Grant to study youth drug abuse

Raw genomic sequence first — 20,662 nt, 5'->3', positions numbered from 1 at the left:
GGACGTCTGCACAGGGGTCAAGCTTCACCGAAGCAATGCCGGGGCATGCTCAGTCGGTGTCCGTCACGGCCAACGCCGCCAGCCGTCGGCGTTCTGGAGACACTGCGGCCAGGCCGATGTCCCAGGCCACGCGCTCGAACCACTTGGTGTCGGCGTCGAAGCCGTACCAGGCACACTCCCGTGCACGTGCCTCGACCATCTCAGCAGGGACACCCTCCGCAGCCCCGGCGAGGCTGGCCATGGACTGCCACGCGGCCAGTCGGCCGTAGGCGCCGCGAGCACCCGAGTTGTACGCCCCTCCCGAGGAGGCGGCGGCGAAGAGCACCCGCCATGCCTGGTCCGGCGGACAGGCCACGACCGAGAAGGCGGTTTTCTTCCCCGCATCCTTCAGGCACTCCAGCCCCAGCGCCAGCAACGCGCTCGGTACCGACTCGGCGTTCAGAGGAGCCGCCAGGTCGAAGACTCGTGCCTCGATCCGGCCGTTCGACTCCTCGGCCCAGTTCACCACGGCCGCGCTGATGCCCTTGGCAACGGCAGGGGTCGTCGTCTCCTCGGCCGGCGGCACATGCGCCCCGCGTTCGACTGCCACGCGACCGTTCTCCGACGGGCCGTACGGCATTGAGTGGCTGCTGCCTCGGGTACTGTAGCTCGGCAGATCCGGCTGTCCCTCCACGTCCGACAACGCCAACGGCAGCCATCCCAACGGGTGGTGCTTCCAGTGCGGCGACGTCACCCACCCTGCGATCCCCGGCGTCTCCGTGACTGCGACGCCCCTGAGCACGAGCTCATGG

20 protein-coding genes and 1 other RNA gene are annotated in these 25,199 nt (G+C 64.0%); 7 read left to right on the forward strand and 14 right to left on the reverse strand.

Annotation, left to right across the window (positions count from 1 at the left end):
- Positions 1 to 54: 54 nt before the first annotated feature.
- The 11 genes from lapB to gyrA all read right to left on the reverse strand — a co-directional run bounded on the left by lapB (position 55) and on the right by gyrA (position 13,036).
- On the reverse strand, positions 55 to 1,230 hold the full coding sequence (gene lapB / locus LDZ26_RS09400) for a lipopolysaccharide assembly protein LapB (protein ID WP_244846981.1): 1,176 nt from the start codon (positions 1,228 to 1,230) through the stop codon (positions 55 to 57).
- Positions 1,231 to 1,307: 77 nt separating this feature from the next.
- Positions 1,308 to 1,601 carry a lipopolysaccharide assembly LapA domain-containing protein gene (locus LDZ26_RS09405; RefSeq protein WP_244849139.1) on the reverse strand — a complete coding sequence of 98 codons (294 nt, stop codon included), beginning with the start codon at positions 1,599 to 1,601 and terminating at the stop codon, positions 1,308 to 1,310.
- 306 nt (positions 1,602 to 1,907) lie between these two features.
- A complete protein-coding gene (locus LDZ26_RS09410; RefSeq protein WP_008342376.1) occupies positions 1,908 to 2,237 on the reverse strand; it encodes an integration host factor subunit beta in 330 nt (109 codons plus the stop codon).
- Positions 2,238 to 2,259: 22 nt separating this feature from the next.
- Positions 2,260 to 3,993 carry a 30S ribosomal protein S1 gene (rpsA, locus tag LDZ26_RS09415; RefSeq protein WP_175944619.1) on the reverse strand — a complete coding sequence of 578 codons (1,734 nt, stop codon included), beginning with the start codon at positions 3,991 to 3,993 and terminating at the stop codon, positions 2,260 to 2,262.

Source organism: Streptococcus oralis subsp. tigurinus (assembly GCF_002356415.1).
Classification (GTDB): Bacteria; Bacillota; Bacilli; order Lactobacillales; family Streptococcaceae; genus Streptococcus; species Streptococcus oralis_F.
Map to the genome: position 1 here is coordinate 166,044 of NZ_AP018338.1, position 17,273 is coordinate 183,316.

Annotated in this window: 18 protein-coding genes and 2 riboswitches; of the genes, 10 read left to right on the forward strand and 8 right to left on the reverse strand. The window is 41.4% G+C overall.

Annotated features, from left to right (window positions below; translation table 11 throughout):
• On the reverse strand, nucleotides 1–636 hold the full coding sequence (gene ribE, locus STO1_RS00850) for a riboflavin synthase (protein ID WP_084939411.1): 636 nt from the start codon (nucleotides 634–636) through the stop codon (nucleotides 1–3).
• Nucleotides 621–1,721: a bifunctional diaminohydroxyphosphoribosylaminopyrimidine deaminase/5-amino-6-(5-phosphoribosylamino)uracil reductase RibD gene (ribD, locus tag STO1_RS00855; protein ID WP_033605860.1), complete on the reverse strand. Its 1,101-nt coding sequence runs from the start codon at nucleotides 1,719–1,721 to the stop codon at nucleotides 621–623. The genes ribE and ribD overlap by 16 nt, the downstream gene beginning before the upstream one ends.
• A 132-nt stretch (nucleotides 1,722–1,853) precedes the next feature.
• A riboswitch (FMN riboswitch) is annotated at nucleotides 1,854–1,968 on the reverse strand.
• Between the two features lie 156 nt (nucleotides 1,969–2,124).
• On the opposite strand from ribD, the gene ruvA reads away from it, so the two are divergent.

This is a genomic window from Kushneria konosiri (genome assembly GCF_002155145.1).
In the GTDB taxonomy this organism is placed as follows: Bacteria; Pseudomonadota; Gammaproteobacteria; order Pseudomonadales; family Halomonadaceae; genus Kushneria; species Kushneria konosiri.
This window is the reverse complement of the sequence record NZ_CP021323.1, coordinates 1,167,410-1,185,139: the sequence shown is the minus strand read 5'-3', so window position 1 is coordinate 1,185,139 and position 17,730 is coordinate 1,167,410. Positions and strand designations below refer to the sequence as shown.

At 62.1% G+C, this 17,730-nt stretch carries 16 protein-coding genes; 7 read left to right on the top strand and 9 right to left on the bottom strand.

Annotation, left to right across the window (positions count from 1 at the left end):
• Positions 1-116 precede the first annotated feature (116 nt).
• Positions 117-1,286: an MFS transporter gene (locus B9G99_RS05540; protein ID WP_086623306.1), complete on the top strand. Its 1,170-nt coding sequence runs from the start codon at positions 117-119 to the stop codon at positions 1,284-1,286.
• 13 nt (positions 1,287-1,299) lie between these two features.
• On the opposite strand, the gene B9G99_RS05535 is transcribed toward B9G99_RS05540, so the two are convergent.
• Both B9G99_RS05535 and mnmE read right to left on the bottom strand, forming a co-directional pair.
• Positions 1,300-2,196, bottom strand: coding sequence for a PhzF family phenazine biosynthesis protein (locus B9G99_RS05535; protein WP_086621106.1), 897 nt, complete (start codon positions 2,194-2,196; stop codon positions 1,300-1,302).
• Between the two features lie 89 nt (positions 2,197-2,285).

The San Geronimo Valley Community Center was awarded a $5,000 grant from the county’s Health and Human Services Department earlier this month to develop a two-year plan for combating substance abuse among West Marin youth. The exploratory grant will fund a series of meetings between now and June for addressing problems with alcohol, drugs and tobacco. “We want to find out more about what the issues are,” said Suzanne Sadowsky, the community center’s associate director and the program organizer. “Then we will be trying to come up with programs that meet the needs of the community.” A coalition of more than two dozen local institutions have signed up to provide input—youth groups, schools, libraries, religious groups, healthcare providers and businesses—along with everyday parents and young people. Even though Marin County scores high on most indicators of community wellness, rates of substance use and abuse are disproportionately high. Nearly one-quarter of the county’s adults reported binge drinking in the past month, and over the last several years of available data, the county has also averaged 32 deaths from drug overdoses annually, mostly from prescription drugs. Substance abuse rates are high among youth, too: Ms. Sadowsky cited recent data showing nearly half of the county’s 11th graders consume alcohol and one-third binge drink, one of the highest rates in the state. The obstacles are particularly high for West Marin, which faces the unique challenges of a rural population: isolation, lack of recreational facilities, limited transportation. “When kids are home for the summer, there’s not all that much for them to do. They party—a lot of them,” Ms. Sadowsky said. She hopes the coalition will be able to identify healthy, supportive ways to meet these needs, maybe providing more social opportunities that don’t involve substances, for example, or supporting families struggling with addiction. Ms. Sadowsky said she had been considering a project like this for a long time, particularly as she began to notice more health problems among her friends from alcoholism. “When I hear about a young person who’s had an overdose or got arrested for having a six-pack in the back of the car when leaving school, it’s distressing,” Ms. Sadowsky said. “That’s not the way for kids to be embarking on what could be beautiful lives. As a parent and a grandparent I want this stuff to be out in the open.” Meetings are tentatively planned for Apr. 9 in the San Geronimo Valley, May 13 in Bolinas and June 3 in Point Reyes.